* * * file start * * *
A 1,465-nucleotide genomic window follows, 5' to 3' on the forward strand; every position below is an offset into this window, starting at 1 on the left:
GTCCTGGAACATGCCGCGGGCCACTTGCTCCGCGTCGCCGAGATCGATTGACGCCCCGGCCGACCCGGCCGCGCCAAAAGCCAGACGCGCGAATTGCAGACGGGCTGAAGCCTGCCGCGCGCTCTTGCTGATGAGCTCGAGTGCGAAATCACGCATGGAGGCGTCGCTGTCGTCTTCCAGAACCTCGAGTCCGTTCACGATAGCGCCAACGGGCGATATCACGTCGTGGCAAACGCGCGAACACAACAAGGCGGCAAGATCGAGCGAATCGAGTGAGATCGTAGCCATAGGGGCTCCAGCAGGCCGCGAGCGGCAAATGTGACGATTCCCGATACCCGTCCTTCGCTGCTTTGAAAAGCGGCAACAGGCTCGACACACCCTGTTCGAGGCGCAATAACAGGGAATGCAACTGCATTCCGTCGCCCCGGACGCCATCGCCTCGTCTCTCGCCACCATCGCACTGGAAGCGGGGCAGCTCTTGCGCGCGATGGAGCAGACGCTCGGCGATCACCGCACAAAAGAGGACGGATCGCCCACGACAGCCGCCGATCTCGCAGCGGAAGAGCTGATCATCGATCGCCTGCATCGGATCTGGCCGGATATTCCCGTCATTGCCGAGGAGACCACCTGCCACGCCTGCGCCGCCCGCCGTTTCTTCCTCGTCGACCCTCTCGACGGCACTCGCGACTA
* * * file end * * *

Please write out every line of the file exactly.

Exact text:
A 1,465-nucleotide genomic window follows, 5' to 3' on the forward strand; every position below is an offset into this window, starting at 1 on the left:
GTCCTGGAACATGCCGCGGGCCACTTGCTCCGCGTCGCCGAGATCGATTGACGCCCCGGCCGACCCGGCCGCGCCAAAAGCCAGACGCGCGAATTGCAGACGGGCTGAAGCCTGCCGCGCGCTCTTGCTGATGAGCTCGAGTGCGAAATCACGCATGGAGGCGTCGCTGTCGTCTTCCAGAACCTCGAGTCCGTTCACGATAGCGCCAACGGGCGATATCACGTCGTGGCAAACGCGCGAACACAACAAGGCGGCAAGATCGAGCGAATCGAGTGAGATCGTAGCCATAGGGGCTCCAGCAGGCCGCGAGCGGCAAATGTGACGATTCCCGATACCCGTCCTTCGCTGCTTTGAAAAGCGGCAACAGGCTCGACACACCCTGTTCGAGGCGCAATAACAGGGAATGCAACTGCATTCCGTCGCCCCGGACGCCATCGCCTCGTCTCTCGCCACCATCGCACTGGAAGCGGGGCAGCTCTTGCGCGCGATGGAGCAGACGCTCGGCGATCACCGCACAAAAGAGGACGGATCGCCCACGACAGCCGCCGATCTCGCAGCGGAAGAGCTGATCATCGATCGCCTGCATCGGATCTGGCCGGATATTCCCGTCATTGCCGAGGAGACCACCTGCCACGCCTGCGCCGCCCGCCGTTTCTTCCTCGTCGACCCTCTCGACGGCACTCGCGACTA